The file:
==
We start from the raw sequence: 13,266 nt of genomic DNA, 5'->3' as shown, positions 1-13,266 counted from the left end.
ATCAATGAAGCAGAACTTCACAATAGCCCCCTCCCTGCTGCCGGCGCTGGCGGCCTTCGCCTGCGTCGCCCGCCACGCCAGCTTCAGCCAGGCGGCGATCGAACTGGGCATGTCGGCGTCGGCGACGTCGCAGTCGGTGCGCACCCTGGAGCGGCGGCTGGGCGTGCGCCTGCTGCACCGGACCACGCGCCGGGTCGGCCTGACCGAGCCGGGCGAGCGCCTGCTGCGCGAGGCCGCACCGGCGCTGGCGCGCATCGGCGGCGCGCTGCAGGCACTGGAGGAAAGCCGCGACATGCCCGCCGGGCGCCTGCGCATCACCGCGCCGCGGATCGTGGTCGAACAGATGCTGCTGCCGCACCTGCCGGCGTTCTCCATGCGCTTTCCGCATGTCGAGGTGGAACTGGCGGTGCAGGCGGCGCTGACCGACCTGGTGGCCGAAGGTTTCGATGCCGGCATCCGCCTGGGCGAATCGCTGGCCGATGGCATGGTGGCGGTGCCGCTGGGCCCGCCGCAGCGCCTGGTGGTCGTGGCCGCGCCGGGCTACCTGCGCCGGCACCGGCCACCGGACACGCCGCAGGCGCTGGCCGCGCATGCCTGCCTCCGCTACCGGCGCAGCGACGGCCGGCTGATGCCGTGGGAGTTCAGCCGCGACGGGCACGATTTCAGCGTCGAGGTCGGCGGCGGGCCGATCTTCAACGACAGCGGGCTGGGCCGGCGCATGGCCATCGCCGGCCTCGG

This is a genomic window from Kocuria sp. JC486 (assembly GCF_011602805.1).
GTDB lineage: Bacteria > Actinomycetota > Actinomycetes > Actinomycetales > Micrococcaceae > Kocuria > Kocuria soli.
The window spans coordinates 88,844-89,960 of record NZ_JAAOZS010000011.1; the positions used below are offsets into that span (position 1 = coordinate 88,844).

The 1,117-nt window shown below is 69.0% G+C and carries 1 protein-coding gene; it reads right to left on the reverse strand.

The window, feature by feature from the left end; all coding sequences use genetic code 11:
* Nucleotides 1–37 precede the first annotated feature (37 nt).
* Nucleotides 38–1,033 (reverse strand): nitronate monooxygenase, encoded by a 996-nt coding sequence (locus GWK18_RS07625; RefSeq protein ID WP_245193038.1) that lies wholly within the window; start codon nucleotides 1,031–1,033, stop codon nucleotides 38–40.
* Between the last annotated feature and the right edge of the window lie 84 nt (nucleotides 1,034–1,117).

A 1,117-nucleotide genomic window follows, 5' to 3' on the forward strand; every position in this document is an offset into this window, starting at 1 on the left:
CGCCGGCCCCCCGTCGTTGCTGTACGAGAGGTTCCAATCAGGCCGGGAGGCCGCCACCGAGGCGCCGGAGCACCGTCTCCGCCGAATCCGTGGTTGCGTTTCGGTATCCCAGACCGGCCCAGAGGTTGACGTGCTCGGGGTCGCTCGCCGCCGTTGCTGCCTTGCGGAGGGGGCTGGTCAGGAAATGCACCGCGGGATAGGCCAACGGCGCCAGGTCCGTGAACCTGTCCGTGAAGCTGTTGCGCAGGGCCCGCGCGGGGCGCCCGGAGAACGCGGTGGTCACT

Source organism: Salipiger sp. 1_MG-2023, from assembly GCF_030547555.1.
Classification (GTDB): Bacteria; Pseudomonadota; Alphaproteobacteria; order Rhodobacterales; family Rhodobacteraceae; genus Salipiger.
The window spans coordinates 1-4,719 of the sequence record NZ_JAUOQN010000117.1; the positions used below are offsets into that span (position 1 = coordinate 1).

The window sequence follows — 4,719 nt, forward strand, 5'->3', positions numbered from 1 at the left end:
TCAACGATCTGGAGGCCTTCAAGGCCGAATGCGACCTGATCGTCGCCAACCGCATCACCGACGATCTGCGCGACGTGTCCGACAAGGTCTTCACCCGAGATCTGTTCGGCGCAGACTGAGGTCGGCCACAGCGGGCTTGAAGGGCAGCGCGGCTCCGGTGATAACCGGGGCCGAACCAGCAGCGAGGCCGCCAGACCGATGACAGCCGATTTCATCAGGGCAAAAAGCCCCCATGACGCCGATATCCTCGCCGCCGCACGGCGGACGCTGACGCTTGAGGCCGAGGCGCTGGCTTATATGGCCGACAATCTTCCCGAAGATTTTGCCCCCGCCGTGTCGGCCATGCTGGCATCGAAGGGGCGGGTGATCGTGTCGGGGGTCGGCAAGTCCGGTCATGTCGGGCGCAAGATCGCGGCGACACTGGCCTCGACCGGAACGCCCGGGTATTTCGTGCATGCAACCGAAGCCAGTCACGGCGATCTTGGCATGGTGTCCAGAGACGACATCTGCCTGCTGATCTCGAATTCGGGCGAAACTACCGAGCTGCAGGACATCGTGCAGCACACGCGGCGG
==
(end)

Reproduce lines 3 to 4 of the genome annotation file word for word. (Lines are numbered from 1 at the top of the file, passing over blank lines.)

This is a genomic window from Kocuria sp. JC486 (assembly GCF_011602805.1).
GTDB lineage: Bacteria > Actinomycetota > Actinomycetes > Actinomycetales > Micrococcaceae > Kocuria > Kocuria soli.